While lawmakers across the nation continue to weigh the merits and caveats regarding legalization of recreational marijuana outside of Colorado and Washington, recently proposed legislation introduced to the state of Illinois, known as HB-1, seeks to regulate access to the drug among prescription patients as a controlled substance, and redefine penalties for drug use throughout the state for illicit and legal users alike.
According to the Marijuana Policy Project Organization, the bill, signed into law by Illinois state governor Pat Quinn in August 2013 and effective as of the first of this year, is a pilot program created out of the necessity to relieve the state’s seriously ill population.
There are wide ranging legal implications posed by these changes, and it is important for citizens everywhere to be informed of their legal rights and obligations when finding themselves introduced to situations or environments in which marijuana is involved. Under HB-1, registered patients are afforded certain protections from arrest under the law, but are also strictly regulated in relation to possession and location of use. It is important to note that use of marijuana is still considered a crime under federal law.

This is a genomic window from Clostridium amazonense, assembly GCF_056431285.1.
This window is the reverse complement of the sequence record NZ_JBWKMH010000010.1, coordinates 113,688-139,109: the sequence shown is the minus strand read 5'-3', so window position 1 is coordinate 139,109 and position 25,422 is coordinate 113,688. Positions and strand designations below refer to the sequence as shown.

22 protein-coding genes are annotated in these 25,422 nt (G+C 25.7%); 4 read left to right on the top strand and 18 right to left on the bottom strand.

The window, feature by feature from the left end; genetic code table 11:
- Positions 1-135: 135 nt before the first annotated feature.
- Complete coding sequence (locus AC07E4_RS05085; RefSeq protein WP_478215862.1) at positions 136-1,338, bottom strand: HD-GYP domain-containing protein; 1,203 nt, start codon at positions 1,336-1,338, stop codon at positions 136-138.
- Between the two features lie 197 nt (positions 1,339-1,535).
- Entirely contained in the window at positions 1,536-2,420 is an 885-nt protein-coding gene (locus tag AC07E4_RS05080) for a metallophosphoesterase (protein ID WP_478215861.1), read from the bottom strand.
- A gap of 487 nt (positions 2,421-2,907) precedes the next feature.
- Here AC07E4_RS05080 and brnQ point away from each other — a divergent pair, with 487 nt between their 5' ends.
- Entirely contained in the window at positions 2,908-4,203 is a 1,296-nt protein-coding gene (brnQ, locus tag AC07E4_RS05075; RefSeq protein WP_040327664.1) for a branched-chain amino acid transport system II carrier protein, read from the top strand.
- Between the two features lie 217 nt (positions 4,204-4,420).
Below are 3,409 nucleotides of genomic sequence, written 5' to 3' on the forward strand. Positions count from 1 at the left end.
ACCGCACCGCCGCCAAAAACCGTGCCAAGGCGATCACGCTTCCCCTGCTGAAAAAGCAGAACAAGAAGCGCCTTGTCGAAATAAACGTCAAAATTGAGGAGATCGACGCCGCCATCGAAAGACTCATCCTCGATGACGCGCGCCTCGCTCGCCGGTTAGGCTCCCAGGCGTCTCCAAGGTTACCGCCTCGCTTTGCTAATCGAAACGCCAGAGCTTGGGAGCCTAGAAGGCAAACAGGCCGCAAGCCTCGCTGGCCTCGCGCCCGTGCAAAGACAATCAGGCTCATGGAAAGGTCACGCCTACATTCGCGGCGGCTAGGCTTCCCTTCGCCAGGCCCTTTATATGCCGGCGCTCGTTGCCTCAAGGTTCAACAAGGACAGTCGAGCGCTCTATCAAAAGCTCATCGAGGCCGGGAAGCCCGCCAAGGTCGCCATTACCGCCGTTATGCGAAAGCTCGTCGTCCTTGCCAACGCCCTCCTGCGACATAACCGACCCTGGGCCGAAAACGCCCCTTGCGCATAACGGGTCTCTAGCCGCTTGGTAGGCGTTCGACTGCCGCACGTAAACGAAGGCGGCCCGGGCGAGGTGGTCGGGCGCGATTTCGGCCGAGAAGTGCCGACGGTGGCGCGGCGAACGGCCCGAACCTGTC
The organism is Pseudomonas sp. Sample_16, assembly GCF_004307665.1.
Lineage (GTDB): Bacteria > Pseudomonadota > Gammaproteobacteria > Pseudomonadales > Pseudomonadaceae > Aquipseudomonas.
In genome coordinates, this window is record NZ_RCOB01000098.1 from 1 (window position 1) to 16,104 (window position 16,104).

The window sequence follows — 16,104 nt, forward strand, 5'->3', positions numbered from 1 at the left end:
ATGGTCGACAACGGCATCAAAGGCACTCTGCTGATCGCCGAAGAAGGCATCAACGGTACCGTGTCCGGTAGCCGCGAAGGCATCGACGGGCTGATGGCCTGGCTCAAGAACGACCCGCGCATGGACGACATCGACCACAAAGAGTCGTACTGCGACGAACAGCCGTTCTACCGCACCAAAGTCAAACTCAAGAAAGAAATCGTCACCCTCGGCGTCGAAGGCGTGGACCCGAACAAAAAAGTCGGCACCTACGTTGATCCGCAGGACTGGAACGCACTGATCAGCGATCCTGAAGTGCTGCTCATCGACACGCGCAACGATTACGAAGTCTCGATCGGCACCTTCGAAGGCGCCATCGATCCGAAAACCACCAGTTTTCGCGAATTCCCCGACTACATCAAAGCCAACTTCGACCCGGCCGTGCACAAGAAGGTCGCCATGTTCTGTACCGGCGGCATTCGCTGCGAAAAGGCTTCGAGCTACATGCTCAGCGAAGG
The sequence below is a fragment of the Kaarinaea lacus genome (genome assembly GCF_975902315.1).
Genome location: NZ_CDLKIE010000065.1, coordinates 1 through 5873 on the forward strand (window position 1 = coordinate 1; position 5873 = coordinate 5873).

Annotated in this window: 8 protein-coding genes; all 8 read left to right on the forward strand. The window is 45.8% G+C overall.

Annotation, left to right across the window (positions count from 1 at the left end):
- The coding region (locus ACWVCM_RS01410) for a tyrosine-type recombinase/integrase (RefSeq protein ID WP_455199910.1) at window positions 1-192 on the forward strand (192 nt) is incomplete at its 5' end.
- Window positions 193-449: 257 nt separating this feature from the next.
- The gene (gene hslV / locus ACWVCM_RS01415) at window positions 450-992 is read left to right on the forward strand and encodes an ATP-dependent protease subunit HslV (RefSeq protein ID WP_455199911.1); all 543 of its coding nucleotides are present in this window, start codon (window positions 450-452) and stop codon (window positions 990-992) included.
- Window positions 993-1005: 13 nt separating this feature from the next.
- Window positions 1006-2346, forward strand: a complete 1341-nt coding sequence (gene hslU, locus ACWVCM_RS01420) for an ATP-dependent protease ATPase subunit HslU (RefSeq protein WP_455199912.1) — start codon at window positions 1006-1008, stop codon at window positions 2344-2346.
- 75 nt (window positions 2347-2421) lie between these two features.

Just because you are not a marijuana user does not mean these laws do not impact you. As a motorist, and a taxpayer, you should be keenly aware and well-informed of current drug laws relating to the trafficking and distribution of this drug in your state. This will help insure you make the best decisions possible and avoid any unwarranted drug charges that could potentially impact your reputation, your health or your future.